Even if the narcissist in your life says something reasonable, this will merely trick you in to believing that he or she is capable of normalcy.You can help yourself by understanding that nothing is at it appears with a narcissist. The best defense is a good offense. The best offensive strategy is to keep communication off the table. Have as little contact as possible with the other parent.

Keep everything legal.

Give up guilt.

For some reason, no matter how much or how often someone is abused by the narcissist in their life, he or she still feels responsible, sorry for, and guilty about the transactions in the relationship.This applies to co-parenting as well.

Give up any feelings of guilt for trying to protect your children from the influence of the narcissistic parent. It is a Catch-22 for you. That is, you want your child to have a relationship with the other parent, but at what cost to your child’s self-esteem and emotional well-being?  It’s a hard call to make, but whatever you decide to do, do not feel guilty about it and stop feeling sorry for the narcissist.

Live one day at a time.

No matter what is going on in your personal life, particularly with regards to the problems you are having with the other parent and your children; don’t spend all of your energy focusing on what doesn’t work. Instead, focus on the day you have today to live, and commit yourself to living well today.It is much easier to tackle any problem or any difficult situation if you allow yourself to only focus on what you can do, either in the moment or for the day.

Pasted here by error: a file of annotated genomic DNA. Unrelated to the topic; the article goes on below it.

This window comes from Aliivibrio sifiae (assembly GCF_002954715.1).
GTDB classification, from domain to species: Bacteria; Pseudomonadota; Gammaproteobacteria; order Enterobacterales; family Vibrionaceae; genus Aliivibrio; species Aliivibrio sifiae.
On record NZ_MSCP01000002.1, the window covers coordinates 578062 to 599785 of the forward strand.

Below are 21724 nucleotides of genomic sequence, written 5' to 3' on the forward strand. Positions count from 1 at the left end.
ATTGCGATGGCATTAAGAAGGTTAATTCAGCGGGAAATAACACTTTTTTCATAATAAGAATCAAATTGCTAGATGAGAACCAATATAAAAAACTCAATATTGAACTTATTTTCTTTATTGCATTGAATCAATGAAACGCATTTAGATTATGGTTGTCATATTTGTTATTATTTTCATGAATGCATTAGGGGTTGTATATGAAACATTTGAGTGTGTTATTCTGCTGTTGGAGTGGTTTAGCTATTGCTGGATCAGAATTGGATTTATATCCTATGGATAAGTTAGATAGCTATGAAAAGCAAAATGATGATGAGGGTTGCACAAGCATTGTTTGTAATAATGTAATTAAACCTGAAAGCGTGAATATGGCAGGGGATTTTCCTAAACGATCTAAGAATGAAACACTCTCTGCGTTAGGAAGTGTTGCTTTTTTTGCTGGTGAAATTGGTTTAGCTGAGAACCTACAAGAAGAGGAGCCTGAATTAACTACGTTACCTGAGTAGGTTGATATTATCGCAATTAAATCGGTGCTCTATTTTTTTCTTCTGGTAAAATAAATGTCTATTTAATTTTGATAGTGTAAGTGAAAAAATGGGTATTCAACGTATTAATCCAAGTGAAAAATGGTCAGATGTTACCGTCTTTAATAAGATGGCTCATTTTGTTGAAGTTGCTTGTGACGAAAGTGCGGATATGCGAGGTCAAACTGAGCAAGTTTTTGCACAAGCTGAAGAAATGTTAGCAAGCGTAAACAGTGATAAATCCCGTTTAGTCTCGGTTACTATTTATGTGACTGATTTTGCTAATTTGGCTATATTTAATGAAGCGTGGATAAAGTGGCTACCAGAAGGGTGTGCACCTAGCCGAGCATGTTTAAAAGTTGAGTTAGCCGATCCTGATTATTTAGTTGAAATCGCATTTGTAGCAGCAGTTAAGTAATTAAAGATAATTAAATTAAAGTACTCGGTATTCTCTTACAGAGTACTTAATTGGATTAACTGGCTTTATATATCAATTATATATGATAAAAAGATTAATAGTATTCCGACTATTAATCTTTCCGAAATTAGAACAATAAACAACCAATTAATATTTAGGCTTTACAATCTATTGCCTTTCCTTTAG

Remember that saying, “How do you eat an elephant? One bite at a time.” This applies to any problems you face. All you can do is chip away at them, one step at a time.And while you’re living one day at a time, don’t forget to enjoy this day. None of us have a guarantee for tomorrow, so don’t waste your energy fretting over a future that hasn’t happened yet.

I hope some of this advice gives you the beginning of a strategy to manage all that comes your way when co-parenting with an alienating parent. Even if none of the strategies give you the outcome you desire, it is best to “go down fighting” rather than simply surrendering those most dear to you to the “enemy.”

 

War Guide for Preventing and Coping with Narcissistic Parental Alienation

Sharie Stines, Psy.D

Sharie Stines, Psy.D. is a recovery expert specializing in personality disorders, complex trauma and helping people overcome damage caused to their lives by addictions, abuse, trauma and dysfunctional relationships. Sharie is a counselor at LIfeline Counseling & Education Inc., in Southern California (www.lifelinecounselingservices.org). Lifeline Counseling is a non-profit organization 501(c)(3) corporation. Sharie is also an abusive relationship recovery coach - therecoveryexpert.com

 


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APA Reference
Stines, S. (2018). War Guide for Preventing and Coping with Narcissistic Parental Alienation. Psych Central. Retrieved on May 25, 2018, from https://pro.psychcentral.com/recovery-expert/2018/01/war-guide-for-preventing-and-coping-with-narcissistic-parental-alienation/